Do All Guitar Amps Have Distortion? (Answered)

I often get asked if all guitar amps have distortion. In this post, I will answer this question and more about music production and recording.

Do all guitar amps have distortion? (answered) | audio apartment

Guitar amps can have many different types of distortion. For example, some amps offer overdrive distortion, a more aggressive distortion option that gives your guitar a rougher sound. Other amps offer clean or natural distortion, giving your guitar a more crisp and clear sound. But do all guitar amps have distortion? 

This article will discuss whether or not all guitar amps have distortion. We will also discuss the different types of distortion. So whether you are a beginner or an advanced guitarist, this post is for you.

Do all guitar amps have distortion? No. Distortion isn’t a feature of every guitar amp. Some amplifiers offer a clean, natural sound with no distortion.

Swart premium guitar amplifier. Source: caught in joy, unsplash
Swart Premium Guitar Amplifier. Source: Caught In Joy, Unsplash

What is an amplifier?

An amplifier electronically multiplies natural loudness, enabling sound to be heard in previously unheard-of large, congested areas. When an electric instrument is electronically amplified, the sound it makes, like when you pluck the strings of a guitar, is turned into an electronic signal. The electronic signal is then played much louder through a loudspeaker. This again converts it to sound.

Looking for a great guitar amp? Check out my favorite guitar amp of all time; the VOX AC15. Its compact, loud and perfect for any guitarist. You will love it!

  • 10 Watt tube combo offering the classic VOX Top Boost tone
  • EL84 power tubes; 12AX7 preamp tubes
  • Custom 10" VX10 speaker made by Celestion
  • Simple but effective Gain, Bass, Treble, Reverb, and Master Volume controls
  • Extension and External speaker outputs; By-passable Effect Loop, Distinctive VOX Styling. Output Power: 10W RMS
My favorite studio guitar amp:

VOX AC10C1 Guitar Amplifier

Do all guitar amps have distortion? (answered) | audio apartment
My favorite studio guitar amp:

VOX AC10C1 Guitar Amplifier

This amp is a dream come true. It’s little, but it packs a mighty punch. I’ve had it for a few years now, and it has not let me down. It is super old, and the sound is clean clean clean. Check it out now.

What is distortion?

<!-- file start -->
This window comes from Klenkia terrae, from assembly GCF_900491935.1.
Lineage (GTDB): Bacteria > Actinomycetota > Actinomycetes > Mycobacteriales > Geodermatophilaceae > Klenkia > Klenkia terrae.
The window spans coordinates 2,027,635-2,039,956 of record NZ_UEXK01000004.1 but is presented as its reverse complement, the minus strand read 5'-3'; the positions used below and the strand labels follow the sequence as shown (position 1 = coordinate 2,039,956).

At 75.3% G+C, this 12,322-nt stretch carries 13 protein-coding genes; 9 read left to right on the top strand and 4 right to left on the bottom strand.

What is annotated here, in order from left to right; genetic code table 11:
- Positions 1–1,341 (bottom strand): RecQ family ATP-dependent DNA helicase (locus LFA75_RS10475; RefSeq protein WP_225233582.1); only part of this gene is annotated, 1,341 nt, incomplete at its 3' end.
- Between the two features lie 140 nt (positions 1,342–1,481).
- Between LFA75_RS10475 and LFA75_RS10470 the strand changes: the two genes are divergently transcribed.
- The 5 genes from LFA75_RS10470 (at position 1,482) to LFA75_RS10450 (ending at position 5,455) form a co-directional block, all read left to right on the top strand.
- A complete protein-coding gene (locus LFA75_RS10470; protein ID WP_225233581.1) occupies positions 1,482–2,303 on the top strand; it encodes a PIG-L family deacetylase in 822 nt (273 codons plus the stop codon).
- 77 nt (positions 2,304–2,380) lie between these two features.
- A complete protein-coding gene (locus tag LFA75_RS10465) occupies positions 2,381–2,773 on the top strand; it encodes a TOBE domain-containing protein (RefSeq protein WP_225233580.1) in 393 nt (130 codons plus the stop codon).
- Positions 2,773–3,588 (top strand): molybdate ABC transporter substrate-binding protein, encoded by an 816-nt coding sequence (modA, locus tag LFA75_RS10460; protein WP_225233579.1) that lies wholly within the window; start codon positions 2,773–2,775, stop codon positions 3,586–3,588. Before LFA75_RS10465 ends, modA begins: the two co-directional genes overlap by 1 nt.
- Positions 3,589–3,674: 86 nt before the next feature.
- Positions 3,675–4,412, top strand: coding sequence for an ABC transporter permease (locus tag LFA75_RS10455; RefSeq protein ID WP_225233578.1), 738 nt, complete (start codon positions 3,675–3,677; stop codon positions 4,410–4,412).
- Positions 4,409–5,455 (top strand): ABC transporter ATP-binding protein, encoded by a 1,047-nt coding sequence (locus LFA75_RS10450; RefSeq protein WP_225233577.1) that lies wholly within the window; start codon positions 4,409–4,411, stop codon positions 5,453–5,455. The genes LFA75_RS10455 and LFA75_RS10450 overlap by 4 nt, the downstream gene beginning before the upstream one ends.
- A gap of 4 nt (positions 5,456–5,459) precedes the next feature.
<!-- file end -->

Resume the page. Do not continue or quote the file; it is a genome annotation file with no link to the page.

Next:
We can typically think of distortion as any signal that is not pure. Distortion is a harsh audio warping or modification of the sound of an instrument caused by the amplifier. This doesn’t sound very pleasant, but it often is.

Many of the first electric guitarists used overdrive or slightly broken amps on purpose to get the warm, gritty sounds we associate with blues and rock. Nowadays, it’s common to make the sound of a broken or overdriven amp on purpose without damaging expensive equipment. Many musicians use pedals that add sound effects or change the music after it has been recorded to get the right overtones. Distortion is now part of almost every aspect of modern music.

Do all guitar amps have distortion?

Does distortion exist in all guitar amplifiers? No. Not every guitar amplifier has distortion. A harsher-sounding guitar can be achieved using some overdrive distortion amps. Other amplifiers provide distortion-free, natural-sounding audio.

Image of a man playing an electric guitar with an amplifier beside him. Source: alexandr ivanov, pexels
Image of a man playing an electric guitar with an amplifier beside him. Source: Alexandr Ivanov, Pexels

Types of distortion

It might be helpful to think of distortion as an all-encompassing term for any “dirty” guitar sound, regardless of what causes it, such as a torn speaker, a stomp box, a rack effect, or an amp turned up past its clean sound-producing limit. Below are some of the different kinds of distortion.

Overdrive distortion

This is usually called overdrive when you “push” an amp past the point where it can make a clean tone. However, because of the way tube amps are built, which makes them sound “clean” at lower volumes and somewhat distorted at louder volumes, overdrive is frequently simple to accomplish in tube amps.

Although several overdrive stomp boxes are available, their intended effect is that of an amp turned up over its clean tone limit.

The primary distinction between overdrive effects (amplifier or pedal) and distortion effects is that the former often aims to produce the same degree of distortion regardless of loudness. Overdrive units work like tube amps, making cleaner sounds at lower volumes and more distortion as the volume increases.

Fuzz distortion